Just 30 years ago, the white or scimitar-horned oryx roamed the desert of northern Chad in thousands. His two buddies, the twist-horned addax and the large-bodied, short-horned dama gazelle, were nowhere near as prolific, but they still occurred in very good numbers. When Libya invaded Chad, the Libyans machine-gunned the herds and trucked the meat back to Tripoli. Very efficient. This was probably the last stronghold of Africa’s desert antelope in Africa, but all three species are found on private ranches in Texas. Since all three hail from North Africa and all three are genuinely endangered in their homelands, they are often referred to as the “three amigos.”
Actual numbers are elusive, but at peak there were probably 10,000 scimitar-horned oryx in Texas, somewhat less addax, and probably just a few hundred dama gazelle. All three species are at or very close to extinction in their native range. The Sahara is huge, but there have been no verified sightings of these animals in the wild in many years. However, oryx from Texas have already been returned to Africa, where they are breeding in protected enclosures in hopes that the political climate will someday allow a safe return to the wild.
With native populations seemingly gone, it would seem that the existence of healthy populations of these animals in Texas, or anywhere else, would be a good thing. Here’s the way it has worked: Surplus males have long been harvested by hunters. Numbers available are not large, and prices have always been fairly high, certainly when compared to more common and plentiful non-native species like axis deer and blackbuck antelope. This places value on these animals… which means that surplus breeding stock (not just trophy males) also has value, with ranchers actively investing in these animals to start new herds.
I won’t make any effort to glorify the hunting. It has generally not been free range, though with these herd animals it isn’t necessarily easy. The market is not large, but neither is the supply. Some hunters desire these animals for their own intrinsic beauty. Others, well, I have all the other African oryx from Africa, but neither white oryx nor addax (a fairly close relative) will ever again be hunted on native range. I wanted these animals to round out the grouping of African oryx. I paid for the privilege, and while the experience didn’t compare with a safari to the edges of the Sahara, both hunts were pretty good. In time I may well have taken a dama gazelle… although short in the horn, it was the largest of Africa’s gazelles. I was fortunate to hunt the small dorcas gazelle in Chad, exactly where the three amigos once roamed. It would have been nice to someday have the larger dama to go with it, but I’m sure now that this will never come to pass.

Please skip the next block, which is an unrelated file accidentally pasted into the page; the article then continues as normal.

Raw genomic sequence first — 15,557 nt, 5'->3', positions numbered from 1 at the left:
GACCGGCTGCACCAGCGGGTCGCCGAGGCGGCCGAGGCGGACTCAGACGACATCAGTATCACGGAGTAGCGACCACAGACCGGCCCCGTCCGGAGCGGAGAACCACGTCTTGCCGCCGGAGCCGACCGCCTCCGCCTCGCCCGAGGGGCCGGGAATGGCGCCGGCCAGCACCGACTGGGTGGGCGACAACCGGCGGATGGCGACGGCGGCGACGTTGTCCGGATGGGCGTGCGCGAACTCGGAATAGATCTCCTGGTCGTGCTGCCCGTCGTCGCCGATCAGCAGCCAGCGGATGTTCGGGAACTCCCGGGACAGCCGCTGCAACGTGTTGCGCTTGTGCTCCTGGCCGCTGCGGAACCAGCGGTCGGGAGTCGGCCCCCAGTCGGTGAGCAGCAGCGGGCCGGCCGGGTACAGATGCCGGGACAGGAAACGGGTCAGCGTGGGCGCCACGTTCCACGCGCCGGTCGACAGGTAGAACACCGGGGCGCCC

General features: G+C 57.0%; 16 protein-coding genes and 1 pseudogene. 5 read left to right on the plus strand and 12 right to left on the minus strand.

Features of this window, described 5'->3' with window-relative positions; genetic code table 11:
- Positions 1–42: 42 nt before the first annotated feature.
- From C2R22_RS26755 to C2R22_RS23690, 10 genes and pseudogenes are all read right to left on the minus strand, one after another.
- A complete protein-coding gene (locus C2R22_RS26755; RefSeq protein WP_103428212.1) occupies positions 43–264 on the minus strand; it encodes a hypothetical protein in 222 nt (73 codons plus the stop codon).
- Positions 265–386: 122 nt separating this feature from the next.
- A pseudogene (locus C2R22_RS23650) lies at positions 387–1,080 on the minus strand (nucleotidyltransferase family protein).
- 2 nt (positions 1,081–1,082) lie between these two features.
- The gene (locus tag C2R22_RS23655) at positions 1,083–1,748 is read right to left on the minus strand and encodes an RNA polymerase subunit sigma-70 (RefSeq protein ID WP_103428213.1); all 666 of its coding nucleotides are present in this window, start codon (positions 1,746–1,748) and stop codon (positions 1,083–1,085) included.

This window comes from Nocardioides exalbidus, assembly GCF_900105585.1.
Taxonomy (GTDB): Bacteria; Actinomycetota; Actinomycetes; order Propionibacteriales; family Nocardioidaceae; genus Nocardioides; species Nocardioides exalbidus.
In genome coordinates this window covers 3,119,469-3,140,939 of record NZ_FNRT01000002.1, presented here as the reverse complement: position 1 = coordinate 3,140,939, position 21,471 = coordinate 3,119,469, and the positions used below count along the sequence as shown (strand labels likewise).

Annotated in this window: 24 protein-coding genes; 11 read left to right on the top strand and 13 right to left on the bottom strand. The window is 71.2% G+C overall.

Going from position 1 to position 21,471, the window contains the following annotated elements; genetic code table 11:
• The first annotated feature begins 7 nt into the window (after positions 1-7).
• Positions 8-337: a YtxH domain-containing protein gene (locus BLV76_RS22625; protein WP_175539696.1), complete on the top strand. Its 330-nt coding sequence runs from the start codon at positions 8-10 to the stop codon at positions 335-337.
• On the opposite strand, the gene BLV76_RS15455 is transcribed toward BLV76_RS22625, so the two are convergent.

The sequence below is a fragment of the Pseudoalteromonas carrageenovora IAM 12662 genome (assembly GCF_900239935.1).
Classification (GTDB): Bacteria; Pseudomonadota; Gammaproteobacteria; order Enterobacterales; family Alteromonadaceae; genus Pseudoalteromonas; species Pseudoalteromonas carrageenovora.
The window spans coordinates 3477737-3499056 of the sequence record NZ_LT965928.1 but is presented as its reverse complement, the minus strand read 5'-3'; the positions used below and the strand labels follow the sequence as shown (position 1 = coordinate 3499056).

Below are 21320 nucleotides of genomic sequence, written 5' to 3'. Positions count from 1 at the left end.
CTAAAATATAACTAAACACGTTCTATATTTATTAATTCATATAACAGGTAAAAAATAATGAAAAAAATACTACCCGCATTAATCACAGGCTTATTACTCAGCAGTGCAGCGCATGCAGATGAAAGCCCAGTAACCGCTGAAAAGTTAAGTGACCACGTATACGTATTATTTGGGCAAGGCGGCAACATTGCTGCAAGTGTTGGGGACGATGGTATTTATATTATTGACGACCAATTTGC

You see, anti-hunters have stated clearly that they would rather see these species totally extinct than have them legally hunted in Texas. Apparently the U.S. Fish and Wildlife Service agrees, because after April 4, 2012, it is no longer legal for Texas ranchers to hunt or sell these three species. There is some potential for a permitting process, but it remains to be seen how onerous this will be. This sad situation has received very good and quite balanced coverage on both liberal (CBS, 60 Minutes) and conservative (FoxNews) networks. The decision doesn’t seem to make sense to anyone except the most radical anti-hunters.
Basically, value is being removed from these species, along with it all incentive for maintaining herds. Well, okay, sheer altruism will remain, but in a ranching environment where grazing is like hard currency, choices will be made between the Three Amigos and other animals that are able to pay their way.
During the last days of legal hunting, prices were going back and forth, but ranchers have seen this coming for a long time, so the fire sale had already been held, and trophy-quality males were getting scarce. Breeding herds, well, they have no value at all. Not to ranchers and not to hunters. A year ago there were about 10,000 white oryx in Texas. People in the business, ranchers and outfitters, predict that the number will fall to below 2,000 within the next year. The other two species will follow suit, with the scarce dama gazelle nearly vanishing.
I fully recognize that non-hunters don’t understand hunters and our passion for our sport, and I certainly recognize that anti-hunters not only don’t understand us, but actively oppose all that we stand for. But the primary reason these animals existed in Texas in such healthy numbers is because they had value to hunters, and thus to ranchers. So I guess this is a big win for the anti-hunters, but the real losers are the three amigos.
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